Edmund Plowden was a renowned English lawyer of the Elizabethan period, while The Case Is Altered was the title of an early 17th century play by Ben Jonson. It’s possible that no real life event should have led to the two being connected in this expression, but plenty of anecdotes have arisen that purport to explain it. According to one, Plowden was involved in the case of some hogs that had escaped and ran amok on the plaintiff’s land, and was about to push the court to rule that the hog’s owner pay for the damage, when it was pointed out that they were his. “Nay then,” Plowden apparently replied, “then the case is altered.” Regardless of whether this anecdote (or any of the others that purport to explain this phrase) is true or not, the case is altered, quoth Plowden has been used proverbially in English since the mid-1600s at least to point out that new evidence or facts have come to light. It's also used in a less flattering way to mean when a lawyer switches sides for nefarious reasons, such as larger fees.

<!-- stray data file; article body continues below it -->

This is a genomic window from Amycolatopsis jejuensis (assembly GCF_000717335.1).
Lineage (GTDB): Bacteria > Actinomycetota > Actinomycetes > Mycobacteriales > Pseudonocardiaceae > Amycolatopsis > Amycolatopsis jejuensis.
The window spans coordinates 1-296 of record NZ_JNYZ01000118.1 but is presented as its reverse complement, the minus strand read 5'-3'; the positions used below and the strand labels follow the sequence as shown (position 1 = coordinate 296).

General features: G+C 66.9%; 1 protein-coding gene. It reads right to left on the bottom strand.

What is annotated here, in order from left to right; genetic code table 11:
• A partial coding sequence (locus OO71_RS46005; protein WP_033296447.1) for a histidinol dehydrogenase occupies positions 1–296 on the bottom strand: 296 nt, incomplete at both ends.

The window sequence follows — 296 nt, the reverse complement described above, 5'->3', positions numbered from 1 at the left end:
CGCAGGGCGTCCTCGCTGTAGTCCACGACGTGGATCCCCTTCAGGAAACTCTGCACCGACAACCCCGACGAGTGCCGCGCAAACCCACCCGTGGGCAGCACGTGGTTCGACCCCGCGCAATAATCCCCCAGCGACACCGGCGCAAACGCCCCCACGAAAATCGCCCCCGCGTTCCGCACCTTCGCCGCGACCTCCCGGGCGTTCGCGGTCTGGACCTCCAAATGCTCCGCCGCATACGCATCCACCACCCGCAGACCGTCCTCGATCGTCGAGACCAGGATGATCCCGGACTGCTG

3. A LAZY SHEEP THINKS ITS WOOL IS HEAVY

An 18th century expression alluding to someone who consistently finds fault in even good things. It would also come to mean someone who is so lazy that they can’t take care of the basics.

4. TO RUN BEFORE YOUR HORSE TO MARKET

A warning from the 15th century, that Shakespeare used in Richard III: If you run before your horse to market, then you anticipate success before it’s guaranteed. Essentially, it’s an alternative to not counting your chickens before they’re hatched.

5. LITTLE BIRDS MAY PECK A DEAD LION